Despite efforts on the New York and Toyko Fashion Week runways, models with disabilities are the most under-represented group in fashion, according to the Huffington Post. But individual designers are taking the issue into their own hands. On Tuesday, Derek Lam sent 18 models with cerebral palsy down the runway during his Design For Disability Fashion Show, The Cut reported. The designer worked with The Cerebral Palsy Foundation and students from three different schools to help come up with the sartorial creations, which could change the conversation about great design for the entire fashion world.
The fashion industry isn't always known for being inclusive, but thanks to individual designers, more people of different gender and racial identities, as well as body type, are being represented than ever before. Lam teamed up with the Cerebral Palsy Foundation to prove that fashion and function can go hand-in-hand. According to The Cut, the designer worked with students from Parsons School of Design, Pratt Institute, and the Fashion Institute of Technology to explore different aspects of the fashion industry. Lam's conversation with the student designers led to the production of a clothing collection that would be functional and, of course, stylish for the models with disabilities.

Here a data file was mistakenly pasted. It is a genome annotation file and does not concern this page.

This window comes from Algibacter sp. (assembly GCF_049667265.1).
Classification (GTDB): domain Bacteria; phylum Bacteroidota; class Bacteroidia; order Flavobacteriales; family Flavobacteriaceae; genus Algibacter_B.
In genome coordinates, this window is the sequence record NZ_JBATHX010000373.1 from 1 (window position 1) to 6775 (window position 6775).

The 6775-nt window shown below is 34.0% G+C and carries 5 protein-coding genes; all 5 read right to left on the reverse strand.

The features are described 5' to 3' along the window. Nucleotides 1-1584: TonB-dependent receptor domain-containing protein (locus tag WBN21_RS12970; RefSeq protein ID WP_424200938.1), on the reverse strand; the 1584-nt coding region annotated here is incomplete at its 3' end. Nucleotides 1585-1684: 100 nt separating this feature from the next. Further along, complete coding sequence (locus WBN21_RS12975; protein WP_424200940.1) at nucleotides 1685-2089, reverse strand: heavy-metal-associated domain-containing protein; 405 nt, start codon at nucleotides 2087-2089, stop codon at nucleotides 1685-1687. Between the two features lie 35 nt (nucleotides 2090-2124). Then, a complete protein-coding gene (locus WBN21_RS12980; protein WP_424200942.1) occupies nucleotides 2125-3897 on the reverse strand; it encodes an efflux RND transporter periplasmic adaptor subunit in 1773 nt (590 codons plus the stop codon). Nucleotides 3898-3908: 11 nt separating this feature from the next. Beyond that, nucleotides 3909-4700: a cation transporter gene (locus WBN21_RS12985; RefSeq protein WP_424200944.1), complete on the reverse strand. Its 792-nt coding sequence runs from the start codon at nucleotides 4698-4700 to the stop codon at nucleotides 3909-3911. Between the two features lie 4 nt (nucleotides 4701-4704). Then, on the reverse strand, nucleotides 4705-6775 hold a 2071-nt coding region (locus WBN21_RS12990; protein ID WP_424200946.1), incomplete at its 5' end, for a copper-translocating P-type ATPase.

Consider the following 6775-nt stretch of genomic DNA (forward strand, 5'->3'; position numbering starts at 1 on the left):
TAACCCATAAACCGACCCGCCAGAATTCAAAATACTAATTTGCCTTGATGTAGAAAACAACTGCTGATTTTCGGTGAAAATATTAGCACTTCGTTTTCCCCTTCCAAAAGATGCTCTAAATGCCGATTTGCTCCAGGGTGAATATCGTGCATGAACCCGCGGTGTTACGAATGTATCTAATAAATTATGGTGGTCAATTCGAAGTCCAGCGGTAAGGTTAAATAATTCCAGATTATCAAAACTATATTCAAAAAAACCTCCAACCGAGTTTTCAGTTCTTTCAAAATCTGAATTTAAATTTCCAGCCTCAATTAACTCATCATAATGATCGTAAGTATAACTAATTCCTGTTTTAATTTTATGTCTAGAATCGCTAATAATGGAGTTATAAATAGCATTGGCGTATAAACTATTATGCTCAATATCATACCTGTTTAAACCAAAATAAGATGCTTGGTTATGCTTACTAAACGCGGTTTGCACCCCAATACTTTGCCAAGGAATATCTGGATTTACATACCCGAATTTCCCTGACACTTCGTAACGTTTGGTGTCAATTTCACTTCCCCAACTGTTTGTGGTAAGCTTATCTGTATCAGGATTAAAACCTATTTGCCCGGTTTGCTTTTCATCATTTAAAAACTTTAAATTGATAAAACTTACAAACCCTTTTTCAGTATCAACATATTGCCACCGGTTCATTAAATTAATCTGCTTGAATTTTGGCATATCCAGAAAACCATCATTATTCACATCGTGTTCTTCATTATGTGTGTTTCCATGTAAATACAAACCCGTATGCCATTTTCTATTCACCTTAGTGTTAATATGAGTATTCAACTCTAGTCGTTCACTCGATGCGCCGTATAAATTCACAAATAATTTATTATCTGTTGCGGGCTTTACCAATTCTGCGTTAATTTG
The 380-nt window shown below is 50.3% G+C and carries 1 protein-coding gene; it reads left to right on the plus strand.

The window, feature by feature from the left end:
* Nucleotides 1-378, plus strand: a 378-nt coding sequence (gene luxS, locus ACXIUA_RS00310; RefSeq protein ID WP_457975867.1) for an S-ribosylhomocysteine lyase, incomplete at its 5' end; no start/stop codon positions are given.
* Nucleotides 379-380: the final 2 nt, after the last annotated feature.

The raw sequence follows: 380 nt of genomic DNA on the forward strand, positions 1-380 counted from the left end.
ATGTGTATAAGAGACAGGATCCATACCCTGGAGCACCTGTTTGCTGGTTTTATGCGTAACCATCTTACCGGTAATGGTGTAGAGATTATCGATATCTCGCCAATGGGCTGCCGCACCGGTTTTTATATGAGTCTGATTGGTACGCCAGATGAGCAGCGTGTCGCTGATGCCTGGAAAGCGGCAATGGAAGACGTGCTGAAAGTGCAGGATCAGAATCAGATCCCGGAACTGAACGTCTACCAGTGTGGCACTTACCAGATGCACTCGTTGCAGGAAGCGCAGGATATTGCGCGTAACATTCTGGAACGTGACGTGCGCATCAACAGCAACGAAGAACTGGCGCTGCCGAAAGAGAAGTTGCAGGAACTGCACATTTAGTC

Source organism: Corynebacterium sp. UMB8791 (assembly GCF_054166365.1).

“We are talking about very serious things like diversity and gender and empowerment — but I feel like the conversation never really comes up about a large segment of the population, which is those with disabilities,” Lam said about the design process, according to The Cut.
Since Lam teamed up with fashion students, there's hope that this functionality and inclusion will be the future of the fashion world. Of course, as Elle reported, designers like Marc Jacobs and Prabal Gurung have been more inclusive by having older models and more women of color on the runway. But, as Lam pointed out, models with disabilities are often left out. In fact, Fashion Spot's often-sourced diversity report doesn't even include a category for disabilities.
“I travel around the U.S. and the world, meeting the clients, sometimes in the dressing rooms, and I felt I was in that same situation with the Design for Disabilities cast,” Lam told The Cut. “I would love to see these collections that we’re going to show tonight be available in the marketplace. These clothes look terrific for everybody. It’s just a universal conversation about great design.”
The designs for the show were a mix of athleisure, streetwear, and evening-wear. From the looks of the photos, the models were all beaming as they walked down the runway, and were even high-fiving each other as they passed one another. If that doesn't symbolize a great show, then I don't know what does.